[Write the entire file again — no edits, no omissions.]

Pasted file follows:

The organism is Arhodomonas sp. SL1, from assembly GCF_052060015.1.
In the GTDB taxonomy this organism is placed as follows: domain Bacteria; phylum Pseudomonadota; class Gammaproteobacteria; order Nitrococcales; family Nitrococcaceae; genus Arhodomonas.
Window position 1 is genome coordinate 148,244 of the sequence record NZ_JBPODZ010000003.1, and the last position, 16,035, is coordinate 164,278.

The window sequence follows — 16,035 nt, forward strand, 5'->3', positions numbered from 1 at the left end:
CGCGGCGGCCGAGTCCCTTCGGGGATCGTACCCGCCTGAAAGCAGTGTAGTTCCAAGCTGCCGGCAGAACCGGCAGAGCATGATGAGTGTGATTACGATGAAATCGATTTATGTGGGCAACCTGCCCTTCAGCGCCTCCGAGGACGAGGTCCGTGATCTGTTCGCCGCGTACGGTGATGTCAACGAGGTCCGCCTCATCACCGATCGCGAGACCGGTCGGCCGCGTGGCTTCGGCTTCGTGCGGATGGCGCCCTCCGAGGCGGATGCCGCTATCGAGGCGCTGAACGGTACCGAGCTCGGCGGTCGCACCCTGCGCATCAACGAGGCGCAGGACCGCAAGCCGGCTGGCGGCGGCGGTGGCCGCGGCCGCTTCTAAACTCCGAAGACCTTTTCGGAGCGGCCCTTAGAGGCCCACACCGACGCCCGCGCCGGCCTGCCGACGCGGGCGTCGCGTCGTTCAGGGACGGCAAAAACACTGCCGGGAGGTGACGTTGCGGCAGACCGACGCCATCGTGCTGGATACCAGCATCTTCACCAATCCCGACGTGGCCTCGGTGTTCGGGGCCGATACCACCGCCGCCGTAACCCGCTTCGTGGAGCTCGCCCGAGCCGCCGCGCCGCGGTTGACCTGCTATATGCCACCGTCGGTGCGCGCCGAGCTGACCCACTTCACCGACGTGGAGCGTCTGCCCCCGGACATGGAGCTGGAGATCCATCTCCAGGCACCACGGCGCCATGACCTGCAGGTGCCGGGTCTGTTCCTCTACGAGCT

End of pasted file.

The organism is Arhodomonas sp. SL1, from assembly GCF_052060015.1.
In the GTDB taxonomy this organism is placed as follows: domain Bacteria; phylum Pseudomonadota; class Gammaproteobacteria; order Nitrococcales; family Nitrococcaceae; genus Arhodomonas.
Window position 1 is genome coordinate 148,244 of the sequence record NZ_JBPODZ010000003.1, and the last position, 16,035, is coordinate 164,278.

The window sequence follows — 16,035 nt, forward strand, 5'->3', positions numbered from 1 at the left end:
CGCGGCGGCCGAGTCCCTTCGGGGATCGTACCCGCCTGAAAGCAGTGTAGTTCCAAGCTGCCGGCAGAACCGGCAGAGCATGATGAGTGTGATTACGATGAAATCGATTTATGTGGGCAACCTGCCCTTCAGCGCCTCCGAGGACGAGGTCCGTGATCTGTTCGCCGCGTACGGTGATGTCAACGAGGTCCGCCTCATCACCGATCGCGAGACCGGTCGGCCGCGTGGCTTCGGCTTCGTGCGGATGGCGCCCTCCGAGGCGGATGCCGCTATCGAGGCGCTGAACGGTACCGAGCTCGGCGGTCGCACCCTGCGCATCAACGAGGCGCAGGACCGCAAGCCGGCTGGCGGCGGCGGTGGCCGCGGCCGCTTCTAAACTCCGAAGACCTTTTCGGAGCGGCCCTTAGAGGCCCACACCGACGCCCGCGCCGGCCTGCCGACGCGGGCGTCGCGTCGTTCAGGGACGGCAAAAACACTGCCGGGAGGTGACGTTGCGGCAGACCGACGCCATCGTGCTGGATACCAGCATCTTCACCAATCCCGACGTGGCCTCGGTGTTCGGGGCCGATACCACCGCCGCCGTAACCCGCTTCGTGGAGCTCGCCCGAGCCGCCGCGCCGCGGTTGACCTGCTATATGCCACCGTCGGTGCGCGCCGAGCTGACCCACTTCACCGACGTGGAGCGTCTGCCCCCGGACATGGAGCTGGAGATCCATCTCCAGGCACCACGGCGCCATGACCTGCAGGTGCCGGGTCTGTTCCTCTACGAGCT